“Money never has meant that much to me, not even in the sense of keeping score. If we had groceries, and a nice place to live, plenty of room to keep and feed my bird dogs, a place to hunt, a place to play tennis, and the means to get the kids a good education—that’s rich. . . We don’t need to buy a yacht. And thank goodness we never thought we had to go out and buy anything like an island. . . We just don’t have those kinds of needs or ambitions, which wreck a lot of companies when they get along in years. . . I just don’t believe a big showy lifestyle is appropriate. . . I have done everything I can to discourage our folks from getting too extravagant with their homes and their automobiles and their lifestyles. . . folks who just can’t hold back will go ahead and leave the company. . . It goes back to what I said about learning to value a dollar as a kid. I don’t think that big mansions and flashy cars are what the Wal-Mart culture is suppose to be about.”

Before Sam Walton founded Wal-Mart, he lost his first store, a Ben Franklin variety store, after 5 years of hard work his landlord took his business as a result of clauses in the rental agreement. Sam Walton wrote of the experience, “It was the low point of my business life. I felt sick to my stomach. I couldn’t believe it was happening to me. It really was a nightmare. I had built the best variety store in the whole region and worked hard in the community—done everything right—and now I was being kicked out of town. It didn’t seem fair. . . I’ve always thought of problems as challenges, and this one wasn’t any different. . . The challenge at hand was simple enough to figure out: I had to pick myself up and get on with it, do it all over again, only even better this time. . . I had a chance for a brand-new start, and this time I knew what I was doing.”

“Nobody wanted to gamble on the first Wal-Mart. I had to put up 95 percent of the dollars. . . We pledged houses and property, everything we had.”

Sharing Information
“Sharing information and responsibility is a key to any partnership. In our individual stores, we show them their store profits, their store’s purchases, their store’s sales, and their store’s markdowns. . . and I’m not talking about just the managers . . . We share that information with every associate, every hourly, every part-time employee in the store. . . Communicate everything you possibly can to your partners. The more they know, the more they’ll understand. The more they understand, the more they’ll care. Once they care, there’s no stopping them. If you don’t trust your associates to know what’s going on, they’ll know you don’t really consider them partners.”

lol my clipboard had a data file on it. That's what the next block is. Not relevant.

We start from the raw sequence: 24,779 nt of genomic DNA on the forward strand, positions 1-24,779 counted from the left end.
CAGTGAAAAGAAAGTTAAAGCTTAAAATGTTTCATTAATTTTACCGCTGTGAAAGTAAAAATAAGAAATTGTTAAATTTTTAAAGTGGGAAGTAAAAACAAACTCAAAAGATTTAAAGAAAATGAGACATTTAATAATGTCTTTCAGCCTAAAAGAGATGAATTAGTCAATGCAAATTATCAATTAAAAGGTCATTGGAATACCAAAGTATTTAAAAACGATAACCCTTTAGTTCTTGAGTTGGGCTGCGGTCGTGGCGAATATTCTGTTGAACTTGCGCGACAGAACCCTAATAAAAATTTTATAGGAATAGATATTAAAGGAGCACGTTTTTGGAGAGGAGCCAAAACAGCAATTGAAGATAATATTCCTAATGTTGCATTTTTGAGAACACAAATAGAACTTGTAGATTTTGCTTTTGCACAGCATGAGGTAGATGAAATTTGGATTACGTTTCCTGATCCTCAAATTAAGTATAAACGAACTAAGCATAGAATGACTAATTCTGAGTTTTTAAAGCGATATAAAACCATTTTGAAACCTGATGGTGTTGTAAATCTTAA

Tuesday, August 12, 2008

Columbus’ Mighty Prayer

Christopher Columbus had an inspired dream of crossing the ocean. He petitioned many people to find somebody to invest in this inspired dream. Finally, after 20 years, Queen Isabella and King Ferdinand agreed to support his venture. Columbus wrote of his struggle, “Our Lord unlocked my mind, sent me upon the sea, and gave me fire for the deed. Those who heard of my [adventurous enterprise] called it foolish, mocked me, and laughed. But who can doubt but that the Holy Ghost inspired me?” (Jacob Wassermann, Columbus, Don Quixote of the Seas, (Boston: Little, Brown and Co., 1930) p. 19–20)

On the evening of August 3, 1492, Columbus left from Spain with three ships, the NiƱa, Pinta, and Santa Maria. On October 10, 1492, 68 days after leaving Spain, Columbus’ crew began to lose hope of ever reaching their destination. The crew expressed fear that the nearly continuous winds blowing from east to west might make it impossible to return home. Frightened that they would die at sea, his officers and crew demanded that they turn back and return to Spain. Columbus could only answer that God had given them the weather to take them this far, and He would give them proper weather to get back home. Unconvinced that the matter should be left entirely in God’s hands, Columbus’ crew threatened to kill him if he did not consent to their request. Columbus urged them to reconsider and proposed a compromise. Columbus suggested that if land was not found after two more days, they would turn back. The officers and crew accepted the compromise. That night in his cabin, Columbus, “prayed mightily to the Lord.” (Words written by Columbus in his ship log, October 11, 1492; Bill Halamandaris, The Heart of America: Ten Core Values That Make Our Country Great, Deerfield Beach, FL: Health Communications, Inc., 2004) p. 30)

On October 11, they spotted land birds and other signs of nearing land and at 2 a.m. “. . . on October 12th, with the Pinta sailing ahead, the weather cleared. In the moonlight one of the sailors on the Pinta, Juan Rodriquez Bermejo, saw a white sand beach and land beyond it. After his shout of ‘Land! Land!’ the Pinta’s crew raised a flag on its highest mast and fired a cannon.”(William D. Phillips, Jr. and Carla Rahn Phillips, The Worlds of Christopher Columbus, (New York: Cambridge University Press, 1992) p. 152–153) They had arrived at an island which Columbus called San Salvador (holy Savior), which today is an island in the Bahamas. Columbus wrote of naming the island, “I named the first of these islands San Salvador, thus bestowing upon it the name of our holy Saviour under whose protection I made the discovery.” Columbus had achieved his inspired dream of sailing the Atlantic and the world was changed forever because one man refused to quit. Columbus wrote of his journey, “God gave me the faith, and afterwards the courage so that I was quite willing to undertake the journey.” Columbus achieved a grand victory because he had the courage to press forward when all others had lost faith.